Updated every Monday!   Subscribe to free weekly newsletter.

Blue Bunny Ice Cream Downsizes

Blue Bunny has been the white knight of the ice cream industry. When other brands downsized to 56 ounces, they stayed at half a gallon. Subsequently when the industry moved to a 48 ounce container, Blue Bunny touted that their now 56 ounce container gave you two extra scoops.

2 more scoops

Now, eagle-eyed Mouse Print* reader Richard G., the king of finding products that have undergone the shrink ray, reports that Blue Bunny has finally succumbed and downsized its ice cream and yogurt products, cutting out a cup or more of the sweet treat.


Blue Bunny 56 oz. Blue Bunny 48 oz.

In fact, some varieties are now 46 ounces, not even 48 ounces.

The company explains that it has changed its packaging to see-through plastic, and in answer to the question of why they shrunk containers, they say:

While ice cream is fun it is also a very competitive landscape! Over the last several years consumers have seen brands respond to the competitiveness with various changes to their products, from changing size of container to electing to stray from the true definition of ice cream and deliver frozen dairy dessert. While our packaging size has changed with our makeover, the quality of our ice cream has not been ignored, in fact our ice cream is better than ever! Most importantly, consumers can be confident Blue Bunny is committed to delivering an incredible ice cream experience with the best quality in all aspects – from the first opening to digging out the last scoop in the container! We are dedicated every day to ensure that we are delivering on the commitment to provide high quality ice cream products at a reasonable price for our fans to enjoy.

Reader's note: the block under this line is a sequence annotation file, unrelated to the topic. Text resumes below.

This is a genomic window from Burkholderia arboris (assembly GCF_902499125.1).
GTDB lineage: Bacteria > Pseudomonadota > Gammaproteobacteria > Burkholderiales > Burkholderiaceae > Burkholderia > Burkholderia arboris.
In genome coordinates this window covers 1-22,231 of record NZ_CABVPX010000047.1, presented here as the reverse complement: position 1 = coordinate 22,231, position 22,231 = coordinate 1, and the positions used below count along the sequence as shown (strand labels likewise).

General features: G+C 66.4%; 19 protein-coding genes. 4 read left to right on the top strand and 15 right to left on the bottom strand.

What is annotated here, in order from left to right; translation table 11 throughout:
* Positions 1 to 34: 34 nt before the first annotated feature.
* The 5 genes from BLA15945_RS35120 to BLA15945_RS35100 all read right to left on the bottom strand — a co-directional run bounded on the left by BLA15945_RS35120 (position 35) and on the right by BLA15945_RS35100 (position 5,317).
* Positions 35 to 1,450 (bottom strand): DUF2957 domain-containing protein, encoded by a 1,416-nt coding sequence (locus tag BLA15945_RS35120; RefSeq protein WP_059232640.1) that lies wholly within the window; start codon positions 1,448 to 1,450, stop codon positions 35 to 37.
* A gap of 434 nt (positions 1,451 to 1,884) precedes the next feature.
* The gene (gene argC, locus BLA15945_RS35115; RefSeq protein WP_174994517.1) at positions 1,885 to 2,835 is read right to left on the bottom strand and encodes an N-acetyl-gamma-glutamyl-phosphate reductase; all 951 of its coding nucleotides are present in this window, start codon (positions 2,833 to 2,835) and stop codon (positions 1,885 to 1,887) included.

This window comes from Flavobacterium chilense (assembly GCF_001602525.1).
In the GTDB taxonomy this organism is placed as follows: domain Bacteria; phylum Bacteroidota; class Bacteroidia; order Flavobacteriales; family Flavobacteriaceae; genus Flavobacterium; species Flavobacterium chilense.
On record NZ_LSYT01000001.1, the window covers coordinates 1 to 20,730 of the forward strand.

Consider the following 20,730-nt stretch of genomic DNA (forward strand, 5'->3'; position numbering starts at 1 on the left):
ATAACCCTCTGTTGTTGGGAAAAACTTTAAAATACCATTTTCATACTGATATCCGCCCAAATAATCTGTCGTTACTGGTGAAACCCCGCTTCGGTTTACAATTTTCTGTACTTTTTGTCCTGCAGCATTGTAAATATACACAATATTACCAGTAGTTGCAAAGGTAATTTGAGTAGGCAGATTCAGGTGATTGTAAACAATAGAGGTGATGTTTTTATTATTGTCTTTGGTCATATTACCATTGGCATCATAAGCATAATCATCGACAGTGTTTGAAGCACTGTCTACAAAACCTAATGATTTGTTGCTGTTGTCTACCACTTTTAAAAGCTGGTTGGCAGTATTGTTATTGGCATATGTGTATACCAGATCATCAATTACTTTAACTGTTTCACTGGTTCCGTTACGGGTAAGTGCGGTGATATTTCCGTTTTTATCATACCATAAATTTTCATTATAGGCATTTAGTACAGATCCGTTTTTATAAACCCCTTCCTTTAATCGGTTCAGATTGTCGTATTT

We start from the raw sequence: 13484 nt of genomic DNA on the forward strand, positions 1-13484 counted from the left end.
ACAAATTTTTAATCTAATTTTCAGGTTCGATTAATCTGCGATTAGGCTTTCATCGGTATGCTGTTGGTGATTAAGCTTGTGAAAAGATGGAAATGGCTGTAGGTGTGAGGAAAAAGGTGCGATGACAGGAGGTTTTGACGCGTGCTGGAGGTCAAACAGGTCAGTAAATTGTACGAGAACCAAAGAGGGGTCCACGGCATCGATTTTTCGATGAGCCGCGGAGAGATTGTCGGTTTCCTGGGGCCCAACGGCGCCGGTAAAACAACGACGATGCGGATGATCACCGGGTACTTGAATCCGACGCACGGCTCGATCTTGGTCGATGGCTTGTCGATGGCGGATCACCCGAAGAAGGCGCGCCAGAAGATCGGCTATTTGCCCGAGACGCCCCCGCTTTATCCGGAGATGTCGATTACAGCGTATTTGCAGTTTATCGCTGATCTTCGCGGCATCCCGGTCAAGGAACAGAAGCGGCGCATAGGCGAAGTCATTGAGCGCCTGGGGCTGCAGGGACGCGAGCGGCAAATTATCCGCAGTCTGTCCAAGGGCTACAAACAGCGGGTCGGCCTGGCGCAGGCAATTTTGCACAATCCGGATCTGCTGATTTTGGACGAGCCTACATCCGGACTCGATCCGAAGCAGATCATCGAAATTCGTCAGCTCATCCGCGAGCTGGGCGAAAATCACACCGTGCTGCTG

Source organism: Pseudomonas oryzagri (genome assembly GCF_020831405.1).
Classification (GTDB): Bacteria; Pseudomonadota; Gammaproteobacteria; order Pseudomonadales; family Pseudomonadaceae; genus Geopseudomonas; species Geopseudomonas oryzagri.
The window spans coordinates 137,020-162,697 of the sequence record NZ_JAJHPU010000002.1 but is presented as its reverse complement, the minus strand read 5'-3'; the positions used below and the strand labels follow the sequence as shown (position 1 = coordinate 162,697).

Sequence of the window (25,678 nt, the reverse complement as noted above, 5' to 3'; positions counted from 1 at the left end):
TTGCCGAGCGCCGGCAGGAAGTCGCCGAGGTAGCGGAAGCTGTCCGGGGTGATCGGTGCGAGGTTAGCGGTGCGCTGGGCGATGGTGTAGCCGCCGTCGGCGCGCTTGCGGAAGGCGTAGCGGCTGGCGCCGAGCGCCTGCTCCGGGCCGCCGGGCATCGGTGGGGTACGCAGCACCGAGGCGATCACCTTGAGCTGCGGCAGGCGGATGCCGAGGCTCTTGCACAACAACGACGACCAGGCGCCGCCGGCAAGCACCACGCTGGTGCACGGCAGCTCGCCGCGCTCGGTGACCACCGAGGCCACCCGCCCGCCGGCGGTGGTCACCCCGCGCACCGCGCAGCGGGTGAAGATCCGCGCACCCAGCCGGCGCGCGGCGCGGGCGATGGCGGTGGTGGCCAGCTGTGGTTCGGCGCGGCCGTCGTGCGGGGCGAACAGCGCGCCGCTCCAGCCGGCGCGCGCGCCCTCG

So, parsing all that flowery language… they are doing just what competitors did a long time ago.

They have also tinkered with the nutrition label, such as the one for the frozen yogurt above. The serving size is now 70 grams instead of the old 86 grams.

Just don’t expect Blue Bunny to proclaim these changes with a big banner like this:

Blue Bunny Two Fewer

Share this story:
All comments are reviewed before being published, and may be edited. Comments that are off-topic, contain personal attacks, are political, or are otherwise inappropriate will be deleted.